young beekeeper, honeybee, obama, honey

Most kids start lemonade stands or rake leaves to earn some cash, but this seven-year-old, Jackson Moyer of Midland, MI, has starting a business of keeping bees. His inspiration came from his older sister, who started a dog walking business, so he asked his dad, Craig, if he could do something similar. Craig thought it over, trying to think of a profession safe enough for his young son. Then, he remembered some friends who kept bees and produced honey. “I thought how hard could it be to keep bees,” Craig said. “Little did I know that it is extensively involved, but I thought why don’t we give it a try, and that’s how we got started.”

The family reached out to the Saginaw Valley Bee Association, who put them in contact with a bee supplier. Craig purchased “a package of bees” in April, built a hive with his son, and painted it the color of Michigan State. However, they discovered they needed a second hive as a test to indicate if anything was wrong. With the warm summer months came an increase in bee population, so if they didn’t act quickly, the bees would have swarm and flown away. So, they split the hives, and they now have ten.

The next obstacle was the location. It’s illegal to keep bees in the city, so Craig reached out to some of his clients who own farmland around the Midland area. Because of their generosity and the mild weather, the family harvested 15 gallons of honey by seasons end. “The plan was to place a hive and then the first fruits of that hive, which generally is not the first year, but because of the summer, we were fortunate, [and] we gave the first fruits to the farmer or whoever lends us the land. Then, the rest of it [Jackson] peddles in the neighborhood.”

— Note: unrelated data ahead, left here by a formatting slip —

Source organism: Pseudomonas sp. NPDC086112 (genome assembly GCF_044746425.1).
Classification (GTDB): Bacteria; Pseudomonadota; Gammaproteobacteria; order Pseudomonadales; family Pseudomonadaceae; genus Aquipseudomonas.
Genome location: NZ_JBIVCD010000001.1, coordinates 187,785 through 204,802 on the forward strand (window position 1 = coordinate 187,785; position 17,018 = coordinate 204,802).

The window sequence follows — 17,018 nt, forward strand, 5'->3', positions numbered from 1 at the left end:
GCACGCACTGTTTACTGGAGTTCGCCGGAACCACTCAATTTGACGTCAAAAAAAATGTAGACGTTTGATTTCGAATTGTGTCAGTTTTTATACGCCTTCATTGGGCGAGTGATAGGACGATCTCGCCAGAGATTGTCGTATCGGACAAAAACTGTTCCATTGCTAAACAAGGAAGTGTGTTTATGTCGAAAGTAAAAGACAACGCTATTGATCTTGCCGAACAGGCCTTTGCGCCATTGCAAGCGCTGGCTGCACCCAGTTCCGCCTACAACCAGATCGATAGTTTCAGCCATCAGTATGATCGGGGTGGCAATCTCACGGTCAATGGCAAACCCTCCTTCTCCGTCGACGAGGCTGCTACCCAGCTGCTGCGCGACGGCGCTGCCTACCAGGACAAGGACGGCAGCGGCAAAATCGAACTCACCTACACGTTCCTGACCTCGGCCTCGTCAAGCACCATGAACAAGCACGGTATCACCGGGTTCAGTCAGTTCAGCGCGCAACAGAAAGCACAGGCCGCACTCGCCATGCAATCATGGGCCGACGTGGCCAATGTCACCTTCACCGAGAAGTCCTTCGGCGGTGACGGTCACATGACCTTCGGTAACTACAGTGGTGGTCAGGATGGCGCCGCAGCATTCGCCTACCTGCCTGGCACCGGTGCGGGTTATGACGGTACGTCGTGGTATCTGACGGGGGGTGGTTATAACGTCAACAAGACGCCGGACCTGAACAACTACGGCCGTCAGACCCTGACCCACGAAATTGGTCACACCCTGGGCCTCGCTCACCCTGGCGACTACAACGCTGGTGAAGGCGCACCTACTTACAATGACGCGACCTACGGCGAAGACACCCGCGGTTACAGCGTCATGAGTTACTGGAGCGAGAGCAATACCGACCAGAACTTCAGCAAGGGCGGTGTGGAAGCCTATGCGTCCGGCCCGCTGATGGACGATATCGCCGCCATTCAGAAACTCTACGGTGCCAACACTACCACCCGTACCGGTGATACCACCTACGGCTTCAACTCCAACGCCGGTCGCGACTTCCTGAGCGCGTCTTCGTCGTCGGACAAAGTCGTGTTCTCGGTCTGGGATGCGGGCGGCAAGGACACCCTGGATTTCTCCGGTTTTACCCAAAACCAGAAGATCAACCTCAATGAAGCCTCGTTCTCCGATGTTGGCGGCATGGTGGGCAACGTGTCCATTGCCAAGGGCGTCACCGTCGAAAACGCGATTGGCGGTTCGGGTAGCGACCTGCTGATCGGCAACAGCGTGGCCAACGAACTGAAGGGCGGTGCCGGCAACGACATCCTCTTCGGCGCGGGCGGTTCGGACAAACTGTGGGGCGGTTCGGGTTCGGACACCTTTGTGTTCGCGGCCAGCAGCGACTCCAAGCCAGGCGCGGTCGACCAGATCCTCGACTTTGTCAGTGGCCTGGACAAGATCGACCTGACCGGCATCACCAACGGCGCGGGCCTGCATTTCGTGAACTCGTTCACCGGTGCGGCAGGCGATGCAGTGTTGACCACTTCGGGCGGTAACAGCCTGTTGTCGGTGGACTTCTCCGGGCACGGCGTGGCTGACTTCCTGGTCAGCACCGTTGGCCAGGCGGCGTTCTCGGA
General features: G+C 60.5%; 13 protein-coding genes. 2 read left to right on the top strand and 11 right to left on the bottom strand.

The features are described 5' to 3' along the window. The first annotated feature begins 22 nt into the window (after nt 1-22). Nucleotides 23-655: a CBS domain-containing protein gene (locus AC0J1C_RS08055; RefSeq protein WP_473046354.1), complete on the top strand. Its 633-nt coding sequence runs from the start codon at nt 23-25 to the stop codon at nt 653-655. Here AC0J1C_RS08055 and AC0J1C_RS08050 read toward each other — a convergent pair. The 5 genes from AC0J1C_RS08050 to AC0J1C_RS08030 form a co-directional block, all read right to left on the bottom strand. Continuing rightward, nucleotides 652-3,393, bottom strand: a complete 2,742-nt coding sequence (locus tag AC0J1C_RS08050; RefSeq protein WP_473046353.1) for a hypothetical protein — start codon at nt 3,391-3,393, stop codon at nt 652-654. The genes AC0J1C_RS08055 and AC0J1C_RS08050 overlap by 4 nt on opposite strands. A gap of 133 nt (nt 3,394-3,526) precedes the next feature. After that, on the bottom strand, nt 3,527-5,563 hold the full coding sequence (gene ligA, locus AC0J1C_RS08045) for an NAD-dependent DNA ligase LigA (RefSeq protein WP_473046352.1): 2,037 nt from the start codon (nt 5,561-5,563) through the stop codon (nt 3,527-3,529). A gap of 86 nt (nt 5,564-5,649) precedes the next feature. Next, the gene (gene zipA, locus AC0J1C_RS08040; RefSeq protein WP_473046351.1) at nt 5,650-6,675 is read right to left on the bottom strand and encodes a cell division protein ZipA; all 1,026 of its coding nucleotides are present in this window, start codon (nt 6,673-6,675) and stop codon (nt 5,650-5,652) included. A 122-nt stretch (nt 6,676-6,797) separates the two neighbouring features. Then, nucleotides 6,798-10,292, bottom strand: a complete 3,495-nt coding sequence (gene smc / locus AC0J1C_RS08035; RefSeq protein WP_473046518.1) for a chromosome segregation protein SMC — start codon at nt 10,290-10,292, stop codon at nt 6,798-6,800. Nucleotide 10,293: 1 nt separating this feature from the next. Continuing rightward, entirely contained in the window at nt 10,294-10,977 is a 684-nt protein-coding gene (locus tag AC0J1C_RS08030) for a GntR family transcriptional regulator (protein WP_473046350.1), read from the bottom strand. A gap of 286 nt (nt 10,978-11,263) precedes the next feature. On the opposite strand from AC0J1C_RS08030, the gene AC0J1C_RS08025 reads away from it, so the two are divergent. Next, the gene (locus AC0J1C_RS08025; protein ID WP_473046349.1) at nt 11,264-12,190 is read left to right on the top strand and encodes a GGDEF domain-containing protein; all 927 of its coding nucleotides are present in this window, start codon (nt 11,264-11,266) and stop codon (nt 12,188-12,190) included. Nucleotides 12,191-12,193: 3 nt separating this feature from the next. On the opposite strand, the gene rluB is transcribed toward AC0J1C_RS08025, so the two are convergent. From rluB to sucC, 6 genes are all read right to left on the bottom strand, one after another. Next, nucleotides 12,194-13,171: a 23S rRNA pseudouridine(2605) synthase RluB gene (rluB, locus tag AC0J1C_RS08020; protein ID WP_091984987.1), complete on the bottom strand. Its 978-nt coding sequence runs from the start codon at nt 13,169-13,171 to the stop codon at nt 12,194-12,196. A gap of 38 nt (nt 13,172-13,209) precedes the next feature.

The owner of a local coffee shop, Coffee Chaos, loved the honey so much he created a special latte with the honey. Some people made logos for the honey, and another agreed to make pastries with their honey to go with the new latte. One of Craig’s friends craved honey dippers also available for purchase. “Midland is a tight-knit community,” Craig said. “And when something takes off here, it just kind of blooms. We’ve been really blessed, and it’s been exciting to see people volunteer…When you have that many helping hands, you’re going to be successful in what you do.”

Jackson and his dad make sure their product is top quality and place the hives in areas with different flowers to give each honey bath a unique flavor. In addition to honey, they also harvest beeswax to make hand and lip balm. Jackson handles the business and helps care for the bees with his father, learning the importance of bees and the environment. It became a science project for Jackson, who is homeschooled.

“I love to just take care of bees,” Jackson said. “It helps the environment, and I just love that bees are the main animal because they pollinate stuff…like fruits and stuff. It’s been a great experience for me.”

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